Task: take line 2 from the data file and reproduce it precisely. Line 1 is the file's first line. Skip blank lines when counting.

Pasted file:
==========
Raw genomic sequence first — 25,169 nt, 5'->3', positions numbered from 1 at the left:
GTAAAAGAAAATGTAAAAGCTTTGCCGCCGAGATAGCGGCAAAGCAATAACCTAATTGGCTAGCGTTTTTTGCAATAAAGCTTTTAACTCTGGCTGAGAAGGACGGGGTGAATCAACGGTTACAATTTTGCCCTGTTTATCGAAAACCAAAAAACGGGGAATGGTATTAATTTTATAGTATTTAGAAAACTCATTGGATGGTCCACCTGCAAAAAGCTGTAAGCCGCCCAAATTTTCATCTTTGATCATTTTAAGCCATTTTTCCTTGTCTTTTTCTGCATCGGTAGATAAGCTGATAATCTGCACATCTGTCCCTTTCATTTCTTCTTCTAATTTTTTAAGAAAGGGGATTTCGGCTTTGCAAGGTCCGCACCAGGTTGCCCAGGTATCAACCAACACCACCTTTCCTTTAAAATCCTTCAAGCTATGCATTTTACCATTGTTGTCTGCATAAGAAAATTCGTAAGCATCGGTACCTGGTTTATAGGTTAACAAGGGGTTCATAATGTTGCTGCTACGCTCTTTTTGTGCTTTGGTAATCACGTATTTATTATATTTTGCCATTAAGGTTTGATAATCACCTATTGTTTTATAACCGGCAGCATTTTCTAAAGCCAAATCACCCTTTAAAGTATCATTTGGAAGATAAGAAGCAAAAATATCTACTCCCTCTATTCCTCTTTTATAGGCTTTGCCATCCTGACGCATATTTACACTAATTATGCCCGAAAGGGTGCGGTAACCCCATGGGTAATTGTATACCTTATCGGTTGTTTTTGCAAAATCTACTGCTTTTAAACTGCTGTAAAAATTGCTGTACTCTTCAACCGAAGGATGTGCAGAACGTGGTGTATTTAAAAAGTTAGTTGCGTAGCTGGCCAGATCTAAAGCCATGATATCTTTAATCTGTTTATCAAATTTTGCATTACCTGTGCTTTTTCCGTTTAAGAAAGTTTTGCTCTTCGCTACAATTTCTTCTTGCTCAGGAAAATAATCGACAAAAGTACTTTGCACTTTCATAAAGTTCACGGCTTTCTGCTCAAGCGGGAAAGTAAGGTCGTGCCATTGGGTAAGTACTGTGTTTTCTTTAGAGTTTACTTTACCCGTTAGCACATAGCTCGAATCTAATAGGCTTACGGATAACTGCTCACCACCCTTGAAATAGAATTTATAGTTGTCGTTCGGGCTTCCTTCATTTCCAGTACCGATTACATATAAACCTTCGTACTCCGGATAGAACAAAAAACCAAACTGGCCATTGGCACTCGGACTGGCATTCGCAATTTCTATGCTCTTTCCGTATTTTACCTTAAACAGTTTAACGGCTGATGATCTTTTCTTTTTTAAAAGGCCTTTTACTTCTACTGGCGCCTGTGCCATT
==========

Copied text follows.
GTAAAAGAAAATGTAAAAGCTTTGCCGCCGAGATAGCGGCAAAGCAATAACCTAATTGGCTAGCGTTTTTTGCAATAAAGCTTTTAACTCTGGCTGAGAAGGACGGGGTGAATCAACGGTTACAATTTTGCCCTGTTTATCGAAAACCAAAAAACGGGGAATGGTATTAATTTTATAGTATTTAGAAAACTCATTGGATGGTCCACCTGCAAAAAGCTGTAAGCCGCCCAAATTTTCATCTTTGATCATTTTAAGCCATTTTTCCTTGTCTTTTTCTGCATCGGTAGATAAGCTGATAATCTGCACATCTGTCCCTTTCATTTCTTCTTCTAATTTTTTAAGAAAGGGGATTTCGGCTTTGCAAGGTCCGCACCAGGTTGCCCAGGTATCAACCAACACCACCTTTCCTTTAAAATCCTTCAAGCTATGCATTTTACCATTGTTGTCTGCATAAGAAAATTCGTAAGCATCGGTACCTGGTTTATAGGTTAACAAGGGGTTCATAATGTTGCTGCTACGCTCTTTTTGTGCTTTGGTAATCACGTATTTATTATATTTTGCCATTAAGGTTTGATAATCACCTATTGTTTTATAACCGGCAGCATTTTCTAAAGCCAAATCACCCTTTAAAGTATCATTTGGAAGATAAGAAGCAAAAATATCTACTCCCTCTATTCCTCTTTTATAGGCTTTGCCATCCTGACGCATATTTACACTAATTATGCCCGAAAGGGTGCGGTAACCCCATGGGTAATTGTATACCTTATCGGTTGTTTTTGCAAAATCTACTGCTTTTAAACTGCTGTAAAAATTGCTGTACTCTTCAACCGAAGGATGTGCAGAACGTGGTGTATTTAAAAAGTTAGTTGCGTAGCTGGCCAGATCTAAAGCCATGATATCTTTAATCTGTTTATCAAATTTTGCATTACCTGTGCTTTTTCCGTTTAAGAAAGTTTTGCTCTTCGCTACAATTTCTTCTTGCTCAGGAAAATAATCGACAAAAGTACTTTGCACTTTCATAAAGTTCACGGCTTTCTGCTCAAGCGGGAAAGTAAGGTCGTGCCATTGGGTAAGTACTGTGTTTTCTTTAGAGTTTACTTTACCCGTTAGCACATAGCTCGAATCTAATAGGCTTACGGATAACTGCTCACCACCCTTGAAATAGAATTTATAGTTGTCGTTCGGGCTTCCTTCATTTCCAGTACCGATTACATATAAACCTTCGTACTCCGGATAGAACAAAAAACCAAACTGGCCATTGGCACTCGGACTGGCATTCGCAATTTCTATGCTCTTTCCGTATTTTACCTTAAACAGTTTAACGGCTGATGATCTTTTCTTTTTTAAAAGGCCTTTTACTTCTACTGGCGCCTGTGCCATT